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Comparative proteomics analyses of Acinetobacter baumannii strains ATCC 17978 and AB5075 reveal the differential role of type II secretion system secretomes in lung colonization and ciprofloxacin resistance

Author:
Elhosseiny, Noha M., Elhezawy, Nada B., Attia, Ahmed S.
Source:
Microbial pathogenesis 2019 v.128 pp. 20-27
ISSN:
0882-4010
Subject:
Acinetobacter baumannii, antibiotic resistance, antibiotics, biofilm, ciprofloxacin, cross infection, enzymes, evolution, gentian violet, lungs, mice, minimum inhibitory concentration, models, pathogens, pneumonia, proteomics, resistance mechanisms, transposons, type II secretion system, virulence, virulent strains
Abstract:
Acinetobacter baumannii is an emerging nosocomial pathogen with alarming antibiotic resistance profiles. A better understanding of the virulence and resistance mechanisms of this pathogen is necessary for identifying new methods to combat its infections in a more efficient way. In this regard, the type II secretion system (T2SS) of A. baumannii is an attractive target majorly secreting lipid-metabolizing enzymes and contributes significantly to its virulence. No attempts have been made to study the differential role, and the nature of T2SS secreted proteins among different strains of A. baumannii. In this study, we compare T2SS substrates and functions between A. baumannii strains ATCC 17978, and the MDR highly virulent strain AB5075. The functional categories of the T2-secreted proteins were analyzed, and the virulence potential of the tested strains was compared in vivo using a murine pneumonia model. Biofilm formation was compared using crystal violet assay in micro-titer plates. The contribution to antibiotic resistance was measured by determining the minimum inhibitory concentration (MIC) of different classes of antibiotic. Results indicate that the T2SS secretome gives a colonization advantage to AB5075 over ATCC 1797 but is more important for biofilm formation by the latter. Transposon insertional inactivation of the general secretory pathway protein D (gspD), which is a key component in the structure of the T2SS, significantly increased the MIC of AB5075 to ciprofloxacin. Our report is the first to describe the strain-dependent evolution of the T2SS secretome in relation to the virulence and antibiotic resistance attributes of Gram-negative species.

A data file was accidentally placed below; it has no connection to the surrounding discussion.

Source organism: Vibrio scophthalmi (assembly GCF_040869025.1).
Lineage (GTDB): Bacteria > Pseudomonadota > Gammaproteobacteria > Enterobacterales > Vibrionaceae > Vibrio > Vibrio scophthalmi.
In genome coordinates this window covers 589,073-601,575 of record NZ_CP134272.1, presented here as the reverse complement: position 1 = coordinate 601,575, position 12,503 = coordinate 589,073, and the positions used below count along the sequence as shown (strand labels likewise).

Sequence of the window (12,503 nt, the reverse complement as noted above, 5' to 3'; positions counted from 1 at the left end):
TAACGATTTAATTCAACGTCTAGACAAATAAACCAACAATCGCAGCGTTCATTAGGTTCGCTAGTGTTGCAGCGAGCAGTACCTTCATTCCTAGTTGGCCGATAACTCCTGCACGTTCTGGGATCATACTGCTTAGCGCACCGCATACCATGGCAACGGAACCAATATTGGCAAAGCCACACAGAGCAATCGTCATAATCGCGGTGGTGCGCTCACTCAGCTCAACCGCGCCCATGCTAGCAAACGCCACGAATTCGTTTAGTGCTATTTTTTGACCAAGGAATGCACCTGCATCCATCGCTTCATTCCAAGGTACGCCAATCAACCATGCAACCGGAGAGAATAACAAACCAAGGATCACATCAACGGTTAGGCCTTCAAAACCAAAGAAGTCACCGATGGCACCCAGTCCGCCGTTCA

Agid:
6265616